YORK — Wildlife rehabilitation centers in Maine are seeing a significant increase in the number of owls that have been injured by vehicles and believe the spike stems from the boom in the state’s population of squirrels and other rodents.

In the past six weeks, the Center for Wildlife in York admitted 12 injured owls, roughly as many as the center sees in an entire winter.

“It has been an extraordinary year, from what we’ve seen. It’s all about that predator-prey relationship, that food-chain connection,” said Kristen Lamb, executive director of the center, Maine’s largest wildlife rehabilitation facility.

At Avian Haven in Freedom, a bird rehabilitation center just east of Waterville, co-owner Diane Winn said 49 injured barred owls were admitted between Oct. 1 and Dec. 13 – compared with nine during the same period last year. Ninety percent of the owls were struck by vehicles or found on the roadside, she said.

The dozen owls admitted to the Center for Wildlife have had broken wing bones and broken feathers; one had a fractured collar bone. Most have had damaged eyes, said Shelley Spanswick, the center’s medical clinic director.

Injured owls are typically brought to rehabilitation centers in colder months when small mammals are harder for the raptors to find and stalk, particularly when snow cover helps hide mice and squirrels.


Barred owls are one of the most common owls in Maine. Erynn Call, the state’s raptor biologist, said barred owls are more likely to hunt in roads in the winter, making them vulnerable to being struck by vehicles. Great horned owls, which also are found throughout Maine, are better hunters in deep snow and tend not to hunt along roads as often.

Call said an increase in acorns and pine cones in 2017 led to a boom in the rodent population this year – which in turn probably led to a good breeding year for owls.

“Every five to six years there is a great boom in the mast crop,” Call said, referring to the production of acorns by oak trees. “This, of course, leads to a population eruption in small mammals, which is the likely increase for owl populations. It’s nothing to be alarmed about. When you have an increase in prey you have an increase in young predators, like owls.”

The state does not track owl-car collisions, as it does with deer and moose. Call said the state does not conduct owl surveys and does not have population estimates for any of the 11 species of owls found in Maine, but she said the number of wildlife admitted to rehabilitation centers is a good index of fluctuations in those populations.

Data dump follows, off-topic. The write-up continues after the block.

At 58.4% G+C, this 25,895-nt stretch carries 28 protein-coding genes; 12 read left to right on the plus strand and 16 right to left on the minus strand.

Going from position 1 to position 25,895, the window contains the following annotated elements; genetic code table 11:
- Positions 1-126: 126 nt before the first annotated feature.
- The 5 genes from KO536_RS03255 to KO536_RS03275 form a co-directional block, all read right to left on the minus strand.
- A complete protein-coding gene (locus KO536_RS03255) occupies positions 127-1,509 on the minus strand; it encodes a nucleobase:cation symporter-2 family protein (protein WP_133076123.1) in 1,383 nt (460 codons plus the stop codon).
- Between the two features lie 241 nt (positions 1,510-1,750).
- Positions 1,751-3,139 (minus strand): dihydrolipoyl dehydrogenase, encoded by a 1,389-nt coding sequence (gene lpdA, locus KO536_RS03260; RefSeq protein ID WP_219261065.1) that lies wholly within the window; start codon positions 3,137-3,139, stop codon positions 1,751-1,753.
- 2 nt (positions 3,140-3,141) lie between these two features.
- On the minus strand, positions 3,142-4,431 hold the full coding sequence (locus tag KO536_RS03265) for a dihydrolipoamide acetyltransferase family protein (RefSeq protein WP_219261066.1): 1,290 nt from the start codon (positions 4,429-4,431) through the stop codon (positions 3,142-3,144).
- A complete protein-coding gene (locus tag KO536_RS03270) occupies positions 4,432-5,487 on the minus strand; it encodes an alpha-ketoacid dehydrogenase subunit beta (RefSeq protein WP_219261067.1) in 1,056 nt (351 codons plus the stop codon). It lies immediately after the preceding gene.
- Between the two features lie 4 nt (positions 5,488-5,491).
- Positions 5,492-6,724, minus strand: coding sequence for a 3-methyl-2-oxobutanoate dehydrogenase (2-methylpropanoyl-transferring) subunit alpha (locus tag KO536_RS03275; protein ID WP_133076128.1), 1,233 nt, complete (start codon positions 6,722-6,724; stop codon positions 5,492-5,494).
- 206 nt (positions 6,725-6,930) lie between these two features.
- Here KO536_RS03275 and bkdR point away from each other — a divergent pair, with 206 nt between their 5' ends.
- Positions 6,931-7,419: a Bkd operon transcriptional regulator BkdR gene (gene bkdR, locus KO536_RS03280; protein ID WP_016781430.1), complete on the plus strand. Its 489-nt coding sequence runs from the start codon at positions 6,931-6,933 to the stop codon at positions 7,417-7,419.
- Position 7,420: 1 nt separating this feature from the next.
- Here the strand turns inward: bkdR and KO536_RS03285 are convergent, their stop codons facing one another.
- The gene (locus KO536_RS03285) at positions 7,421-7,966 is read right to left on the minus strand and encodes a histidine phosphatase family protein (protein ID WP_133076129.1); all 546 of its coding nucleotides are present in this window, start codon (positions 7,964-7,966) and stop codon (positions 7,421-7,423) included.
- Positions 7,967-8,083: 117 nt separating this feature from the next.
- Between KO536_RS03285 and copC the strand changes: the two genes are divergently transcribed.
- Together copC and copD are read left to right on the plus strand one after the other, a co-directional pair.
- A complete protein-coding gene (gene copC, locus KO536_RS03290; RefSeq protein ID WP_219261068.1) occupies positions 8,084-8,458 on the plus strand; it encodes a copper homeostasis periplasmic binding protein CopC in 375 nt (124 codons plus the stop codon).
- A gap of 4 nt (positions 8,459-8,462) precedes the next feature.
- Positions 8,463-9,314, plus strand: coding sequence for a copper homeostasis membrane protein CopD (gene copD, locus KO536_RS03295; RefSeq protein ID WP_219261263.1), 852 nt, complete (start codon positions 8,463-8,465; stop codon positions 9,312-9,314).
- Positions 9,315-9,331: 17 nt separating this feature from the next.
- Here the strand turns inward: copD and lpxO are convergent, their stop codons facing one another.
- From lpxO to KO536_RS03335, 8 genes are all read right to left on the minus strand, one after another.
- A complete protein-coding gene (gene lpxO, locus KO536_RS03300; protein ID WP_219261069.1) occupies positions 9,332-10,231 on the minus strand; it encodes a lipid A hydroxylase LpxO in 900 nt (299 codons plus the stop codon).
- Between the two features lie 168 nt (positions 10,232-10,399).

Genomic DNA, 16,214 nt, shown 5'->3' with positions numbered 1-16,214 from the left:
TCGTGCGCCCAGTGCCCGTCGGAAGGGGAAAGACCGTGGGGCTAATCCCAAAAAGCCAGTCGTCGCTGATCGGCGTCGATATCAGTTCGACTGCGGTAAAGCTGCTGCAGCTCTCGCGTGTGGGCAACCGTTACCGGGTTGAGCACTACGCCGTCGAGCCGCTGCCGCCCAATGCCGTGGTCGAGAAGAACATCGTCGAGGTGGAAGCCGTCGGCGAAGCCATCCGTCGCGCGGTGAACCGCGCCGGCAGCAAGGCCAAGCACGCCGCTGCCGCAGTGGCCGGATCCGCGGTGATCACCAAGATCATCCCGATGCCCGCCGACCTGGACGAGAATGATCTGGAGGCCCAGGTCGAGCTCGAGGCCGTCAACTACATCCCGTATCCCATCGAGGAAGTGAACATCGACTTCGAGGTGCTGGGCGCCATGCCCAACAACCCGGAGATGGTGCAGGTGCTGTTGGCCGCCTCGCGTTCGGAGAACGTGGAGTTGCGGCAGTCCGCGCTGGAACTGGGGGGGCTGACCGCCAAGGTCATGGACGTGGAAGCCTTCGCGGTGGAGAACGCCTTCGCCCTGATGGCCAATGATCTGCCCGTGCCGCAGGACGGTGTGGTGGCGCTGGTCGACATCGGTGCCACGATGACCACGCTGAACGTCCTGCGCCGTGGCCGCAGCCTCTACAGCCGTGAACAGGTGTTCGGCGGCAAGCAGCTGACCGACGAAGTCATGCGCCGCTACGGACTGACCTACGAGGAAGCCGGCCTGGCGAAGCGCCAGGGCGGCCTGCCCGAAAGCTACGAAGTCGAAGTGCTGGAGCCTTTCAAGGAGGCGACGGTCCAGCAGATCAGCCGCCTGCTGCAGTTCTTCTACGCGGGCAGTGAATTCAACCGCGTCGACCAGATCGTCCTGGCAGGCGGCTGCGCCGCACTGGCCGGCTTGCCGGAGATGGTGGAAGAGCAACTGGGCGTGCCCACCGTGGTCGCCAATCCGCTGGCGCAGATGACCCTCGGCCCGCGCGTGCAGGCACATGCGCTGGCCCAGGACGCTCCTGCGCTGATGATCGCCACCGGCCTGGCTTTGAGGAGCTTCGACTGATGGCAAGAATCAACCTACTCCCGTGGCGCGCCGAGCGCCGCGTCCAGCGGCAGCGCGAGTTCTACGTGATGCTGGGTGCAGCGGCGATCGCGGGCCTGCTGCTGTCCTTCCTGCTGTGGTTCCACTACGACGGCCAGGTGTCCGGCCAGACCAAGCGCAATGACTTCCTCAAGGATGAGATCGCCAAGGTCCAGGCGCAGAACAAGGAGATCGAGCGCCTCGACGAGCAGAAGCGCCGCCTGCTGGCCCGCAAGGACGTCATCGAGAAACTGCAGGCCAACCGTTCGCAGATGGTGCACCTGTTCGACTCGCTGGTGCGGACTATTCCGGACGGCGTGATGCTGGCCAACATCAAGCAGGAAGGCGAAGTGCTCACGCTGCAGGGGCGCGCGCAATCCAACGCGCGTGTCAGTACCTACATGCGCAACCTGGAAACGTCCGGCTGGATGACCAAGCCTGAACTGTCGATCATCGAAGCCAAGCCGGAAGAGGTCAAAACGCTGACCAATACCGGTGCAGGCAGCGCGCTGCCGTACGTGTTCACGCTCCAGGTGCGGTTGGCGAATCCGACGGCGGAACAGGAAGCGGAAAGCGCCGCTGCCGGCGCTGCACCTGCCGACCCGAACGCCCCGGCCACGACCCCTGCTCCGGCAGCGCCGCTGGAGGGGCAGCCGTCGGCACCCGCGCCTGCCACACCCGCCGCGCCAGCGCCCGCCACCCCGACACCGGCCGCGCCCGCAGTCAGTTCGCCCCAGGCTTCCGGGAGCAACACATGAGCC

Other wildlife rehabilitation centers in New England also have seen an increase in injured owls this fall.

Since the beginning of August, the Tufts Wildlife Clinic at the Cummings School of Veterinary Medicine in Massachusetts has treated 111 barred owls. In a typical year, the clinic sees fewer than 100 injured barred owls, said Patrick Collins, executive director of public relations at Tufts University.


And at the New England Wildlife Center in Weymouth, Massachusetts – which also oversees the Cape Wildlife Center on Cape Cod – eight barred owls have been admitted in the past four weeks, twice as many as the two centers see in a typical year, said Greg Mertz, chief executive officer of the New England Wildlife Center.

If the number of injured owls admitted to the Center for Wildlife in York continues at the current pace, Lamb said they will treat a record number in their 32-year existence. The most owls the center has admitted in a fall and winter season was 59 in 2007-08, including 48 barred owls.

Spanswick urges people to slow down, especially driving through forested areas or along fields, and refrain from throwing food out the window because it draws rodents to the road.

“If I see a mouse run across the road, I slow down because I know a raptor might be flying after it,” Spanswick said.

A barred owl adjusts to its new cage after being moved at the Center for Wildlife in Cape Neddick, where it is recovering from an eye injury that most likely occurred when it was hit by a motor vehicle. Erynn Call, the state’s raptor biologist, said barred owls hunt for prey in roadways in the winter, making them vulnerable to car strikes. (Derek Davis/Portland Press Herald)

Shelley Spanswick, medical clinic director at the Center for Wildlife, moves a barred owl with an eye injury to a new cage Friday. The center has admitted 12 injured owls in the past six weeks, roughly as many as it takes in a typical winter. (Derek Davis/Portland Press Herald)

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